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Hack of Democrats likely more extensive than first thought: Report

By Eric DuVall
Hack of Democrats likely more extensive than first thought: Report
Democratic presidential candidate Hillary Clinton, flanked by her running mate Sen. Tim Kaine, addresses a crowd in Pittsburgh on July 30. Intelligence officials said a hack into the Democratic National Committee likely extended well beyond just that group and included personal email accounts of Clinton campaign employees. Photo by Archie Carpenter/UPI | License Photo

WASHINGTON, Aug. 11 (UPI) -- U.S. intelligence officials said it is likely the cyberattack that allowed hackers to gain access to internal documents at the Democratic National Committee likely extended far beyond just that group, and may have included staff on Hillary Clinton's presidential campaign.

The possibility of a wider attack on Clinton and other Democratic groups, which intelligence officials have said they're nearly certain was perpetrated by the Russian government, could introduce a new level of foreign intrigue in the U.S. presidential election.

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Intelligence officials speaking anonymously told The New York Times they have cautioned lawmakers on the House and Senate intelligence committees they don't know what the hackers' motives were: a rather routine attempt at an online information dragnet or hacking Democrats with the express purpose of tipping the election to Republican Donald Trump.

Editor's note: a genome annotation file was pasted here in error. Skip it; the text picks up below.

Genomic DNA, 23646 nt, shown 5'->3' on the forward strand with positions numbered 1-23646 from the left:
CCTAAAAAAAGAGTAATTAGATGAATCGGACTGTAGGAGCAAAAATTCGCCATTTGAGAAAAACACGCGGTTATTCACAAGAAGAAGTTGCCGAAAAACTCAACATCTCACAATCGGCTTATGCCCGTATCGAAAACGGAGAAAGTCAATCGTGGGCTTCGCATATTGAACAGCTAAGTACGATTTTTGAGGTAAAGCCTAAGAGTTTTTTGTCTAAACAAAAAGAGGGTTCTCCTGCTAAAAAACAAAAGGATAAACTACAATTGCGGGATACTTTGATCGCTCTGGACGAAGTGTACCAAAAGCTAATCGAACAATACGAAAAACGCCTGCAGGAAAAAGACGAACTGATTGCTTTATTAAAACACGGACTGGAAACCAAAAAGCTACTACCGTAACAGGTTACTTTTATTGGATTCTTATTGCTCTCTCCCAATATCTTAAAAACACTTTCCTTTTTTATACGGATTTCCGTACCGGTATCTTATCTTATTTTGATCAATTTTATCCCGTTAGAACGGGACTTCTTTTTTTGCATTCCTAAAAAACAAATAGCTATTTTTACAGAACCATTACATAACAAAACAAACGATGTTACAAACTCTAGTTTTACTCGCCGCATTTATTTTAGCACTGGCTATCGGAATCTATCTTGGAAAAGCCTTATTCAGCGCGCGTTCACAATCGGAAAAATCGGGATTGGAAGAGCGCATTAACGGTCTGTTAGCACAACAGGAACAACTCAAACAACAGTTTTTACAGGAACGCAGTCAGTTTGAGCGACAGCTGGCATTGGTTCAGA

Democrats and Republicans alike were highly critical of remarks Trump made three weeks ago, when he appeared to encourage the Russians to hack Clinton and release their findings. Trump later said the comment was meant in jest.

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Whether coincidental or targeted, the effect of the DNC hack has already had a profound influence on Democratic operations. Emails released by Wikileaks on the eve of the Democratic National Convention showed DNC staff members openly plotting strategy on behalf on Clinton's primary campaign against Vermont Sen. Bernie Sanders, despite the DNC's stated mission to remain neutral until after a nominee is selected. The emails forced DNC Chair Debbie Wasserman Schultz, who had already drawn the ire of Sanders supporters for her perceived bias against him, to step down from the post along with other top staff members.

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It also punctured the carefully crafted veneer of party unity Clinton's camp had hoped to project in Philadelphia, prompting periodic angry protests throughout the four-day convention by Sanders supporters armed with fresh ammunition their candidate did not get a fair shake.

The Times reported Thursday that intelligence officials and FBI investigators have begun notifying top Democratic officials on the Clinton campaign and in other groups including the Democratic Congressional Campaign Committee and potentially the Democratic Governors Association that their personal email accounts may have been hacked.

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WikiLeaks founder Julian Assange has hinted he is in possession of more embarrassing or damaging emails he could release in a bid to derail Clinton's campaign. Assange has made it clear he does not support Clinton due to a range of policy and personal objections, and would relish the opportunity to damage her campaign.

House Minority Leader Nancy Pelosi likened the hack to an "electronic Watergate" and expressed certainty it was the work of Russia, trying to meddle in the U.S. election.

"I know for sure, it is the Russians. I said that at the convention two weeks ago," Pelosi said when asked by reporters about the hack. "This is a break-in."

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